Saturday, May 03, 2008

yes, yes, I know...

We haven't had a post in over a week. Believe me, it has been one doozy of a week. With finals in a few of my classes coming through, it should lighten up just a bit. Meanwhile, when I can spare a little time, I've been watching films for review here on the Shelf.

Here are the upcoming reviews being written, written, or worked on by the staff here at The Shelf:
Forbidden Hollywood Vol. II
The Fall of the Roman Empire
Bette Davis Signature Collection Vol.3
Classic Musicals from the Dream Factory Vol.3
Sabrina the Teenaged Witch the Complete Animated Series
What Not to Wear: Mom Makeovers
Trading Spaces: The Specials

And a couple more coming up - so stay tuned this week. We will also have a special post on Frank Sinatra and the goings on in May at TCM.

In the meantime- I've got a short polling question for all you Shelfers out there. I am finishing up a film studies class and I have been showing classic films to the class, which has been their first exposure to them. What film would you recommend for a first time viewer of classic films. The class has seen, among others, The Third Man, In the Heat of the Night (which they loved), Rio Bravo, The General (Keaton) and others. What are your picks? Please put your suggestions in the comments section of this post and we'll gather your picks for a future post on an introduction to classic films!

Oh, I know it's a penny here and a penny there, but look at me. I worked myself up from nothing to a state of extreme poverty.

I've got to get busy writing - busy, busy, busy!


Anonymous said...

One I would start anyone with would have to be The Thin Man series.

Anonymous said...

While one would automatically think Casablanca or Citizen Kane, I think it's better to save those for later so they are really appreciated. Start with a genre they already like. I started my boyfriend with Abbott and Costello movies, since I knew he liked comedy. After a while he was enjoying more of them. I think some people just need to get over the black and white thing.

Anonymous said...

I'd go with The Adventures of Robin Hood. What better introduction then a classic sword fight between Errol Flynn and and Basil Rathbone?

Anonymous said...

For me the best start would be The Wizard of OZ- familiar enough for anyone to cut their teeth on.

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Laura said...

SINGIN' IN THE RAIN is a good one because the comedy wins them over...I'm always amazed by how many young people haven't seen it yet.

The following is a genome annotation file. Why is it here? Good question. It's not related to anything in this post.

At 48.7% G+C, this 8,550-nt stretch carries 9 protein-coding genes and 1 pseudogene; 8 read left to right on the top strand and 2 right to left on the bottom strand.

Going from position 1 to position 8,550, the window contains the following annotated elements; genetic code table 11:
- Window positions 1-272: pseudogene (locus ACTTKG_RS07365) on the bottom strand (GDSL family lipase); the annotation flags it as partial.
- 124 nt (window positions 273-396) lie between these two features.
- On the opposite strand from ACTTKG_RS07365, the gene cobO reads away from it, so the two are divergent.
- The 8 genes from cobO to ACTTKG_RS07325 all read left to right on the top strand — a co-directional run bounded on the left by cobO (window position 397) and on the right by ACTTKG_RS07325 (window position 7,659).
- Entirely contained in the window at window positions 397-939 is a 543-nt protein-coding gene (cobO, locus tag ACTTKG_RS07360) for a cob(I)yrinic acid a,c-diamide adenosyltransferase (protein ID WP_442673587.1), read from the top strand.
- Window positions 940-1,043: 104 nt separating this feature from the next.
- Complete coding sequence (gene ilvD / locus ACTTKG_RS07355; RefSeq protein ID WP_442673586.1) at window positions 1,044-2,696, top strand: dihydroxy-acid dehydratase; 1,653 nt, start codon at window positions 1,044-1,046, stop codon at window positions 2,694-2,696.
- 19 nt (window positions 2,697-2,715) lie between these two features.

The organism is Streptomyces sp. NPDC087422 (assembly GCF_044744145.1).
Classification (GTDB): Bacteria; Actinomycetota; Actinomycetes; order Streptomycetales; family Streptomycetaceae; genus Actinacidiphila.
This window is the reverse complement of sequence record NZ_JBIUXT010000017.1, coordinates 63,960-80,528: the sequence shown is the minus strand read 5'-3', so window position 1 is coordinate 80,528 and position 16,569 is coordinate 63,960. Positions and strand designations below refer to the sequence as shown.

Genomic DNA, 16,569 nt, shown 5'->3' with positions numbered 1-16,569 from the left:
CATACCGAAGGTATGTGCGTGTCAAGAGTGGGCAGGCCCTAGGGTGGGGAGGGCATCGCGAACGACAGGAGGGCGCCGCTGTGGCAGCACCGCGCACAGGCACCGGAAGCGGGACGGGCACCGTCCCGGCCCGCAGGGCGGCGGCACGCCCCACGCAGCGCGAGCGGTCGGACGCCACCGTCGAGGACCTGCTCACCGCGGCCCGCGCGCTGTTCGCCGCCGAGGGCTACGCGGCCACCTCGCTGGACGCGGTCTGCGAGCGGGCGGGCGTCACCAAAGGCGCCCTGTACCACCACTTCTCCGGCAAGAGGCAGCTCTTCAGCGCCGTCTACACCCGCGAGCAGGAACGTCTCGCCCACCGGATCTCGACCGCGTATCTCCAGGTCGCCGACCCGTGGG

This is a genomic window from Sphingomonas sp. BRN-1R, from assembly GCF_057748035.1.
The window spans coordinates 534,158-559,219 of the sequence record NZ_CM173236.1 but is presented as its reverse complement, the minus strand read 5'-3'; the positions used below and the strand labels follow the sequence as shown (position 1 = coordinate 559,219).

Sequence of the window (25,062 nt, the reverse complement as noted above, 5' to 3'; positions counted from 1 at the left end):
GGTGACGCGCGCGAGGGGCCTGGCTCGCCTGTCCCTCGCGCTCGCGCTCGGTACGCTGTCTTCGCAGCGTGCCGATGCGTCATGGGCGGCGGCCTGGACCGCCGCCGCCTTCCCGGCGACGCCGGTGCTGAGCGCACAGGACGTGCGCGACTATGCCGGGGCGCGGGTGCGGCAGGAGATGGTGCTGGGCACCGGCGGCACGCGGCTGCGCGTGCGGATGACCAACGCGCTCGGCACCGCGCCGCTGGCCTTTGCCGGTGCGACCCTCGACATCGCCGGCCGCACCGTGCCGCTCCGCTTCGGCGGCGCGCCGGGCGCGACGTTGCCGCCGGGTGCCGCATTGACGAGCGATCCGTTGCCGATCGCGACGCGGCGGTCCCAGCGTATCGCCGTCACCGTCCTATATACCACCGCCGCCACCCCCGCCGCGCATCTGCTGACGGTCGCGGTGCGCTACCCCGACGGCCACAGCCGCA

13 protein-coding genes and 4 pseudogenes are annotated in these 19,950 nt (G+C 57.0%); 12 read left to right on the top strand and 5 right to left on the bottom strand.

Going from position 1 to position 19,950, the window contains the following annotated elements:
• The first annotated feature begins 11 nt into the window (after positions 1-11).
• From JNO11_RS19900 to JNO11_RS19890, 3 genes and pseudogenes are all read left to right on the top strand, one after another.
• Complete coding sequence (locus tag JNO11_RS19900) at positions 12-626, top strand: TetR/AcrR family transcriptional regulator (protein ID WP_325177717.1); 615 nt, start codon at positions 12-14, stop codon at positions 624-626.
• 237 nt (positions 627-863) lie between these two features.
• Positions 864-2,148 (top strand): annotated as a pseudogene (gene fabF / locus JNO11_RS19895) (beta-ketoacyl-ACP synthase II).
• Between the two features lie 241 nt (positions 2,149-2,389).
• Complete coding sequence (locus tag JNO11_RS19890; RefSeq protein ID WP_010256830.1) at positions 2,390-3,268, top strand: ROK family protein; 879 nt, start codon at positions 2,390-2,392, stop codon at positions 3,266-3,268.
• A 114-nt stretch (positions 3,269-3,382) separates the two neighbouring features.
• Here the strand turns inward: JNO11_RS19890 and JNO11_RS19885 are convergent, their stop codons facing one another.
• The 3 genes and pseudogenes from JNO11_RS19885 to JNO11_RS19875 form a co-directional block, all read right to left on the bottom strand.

THE SEARCHERS is up there with RIO BRAVO as a great Western choice... MEET ME IN ST. LOUIS is good for just before school gets out for Christmas. :) I saw LOVE ME TONIGHT when auditing a college film class in high school, and the opening really blew me away. The great comedy also made it very engaging.

I second the vote for ROBIN HOOD. They just don't get any better, and the use of music in that film is amazing (maybe they can relate if you talk about how it influenced a score like STAR WARS).


My kids' friends have also responded favorably to THE THIN MAN. I don't think they realize how "cool" (well, other than the drinking, grin) the characters in "old" B&W movies can be. Also ties in if you want to discuss the Production Code since it was realized the summer the Code started being enforced.


Best wishes,

Bryan Summers said...

I would show them To Be Or Not To Be. I just showed that to my brothers and sisters in law, ages 7 - 18, and they loved it.

Ladytink_534 said...

I loved the animated Sabrina cartoons! Sorry I can't help out with your poll since I haven't seen any of those :(

Jacqueline T. Lynch said...

This is an intriguing question, since it is predicated on the idea that none of your students have ever seen a classic film. Hard to imagine in this day of a zillion TV channels (and hard to imagine anyway for a classic film buff).

I suppose, as other commenters have suggested, that our first inclination is to get them used to the idea of black and white, or censorship issues, or give them a film which will either illustrate the history of the times, or else purposely avoid that so as to avoid having to explain the history of the times. Perhaps we interpret too much. I'd often thought that young people need to learn that their world is not THE world. Once you learn that, learning other stuff comes easier.

I think back on when we were kids watching Warner Bros. cartoons. They were rife with references to the era in which they were made, but we were ignorant of most of that and came to learn it very gradually, almost by osmosis. Perhaps we should just show good films to the newcomers and let them sort out their own obstacles to understanding. I think we must make clear first that watching a classic film is like time travel. You just have to accept things you don't quite understand. Eventually, you will understand.

Therefore, I would go with heavy hitters and let the chips fall where they may:
The Grapes of Wrath
My Man Godfrey
Mrs. Miniver
She Wore a Yellow Ribbon
The Kid
Sullivan's Travels
Singin' In the Rain
Top Hat (or any Fred and Ginger)
42nd Street
The Lady Eve

Obviously, we could go on. Just hit them with strong stuff representative of different genres and let them learn to swim on their own.


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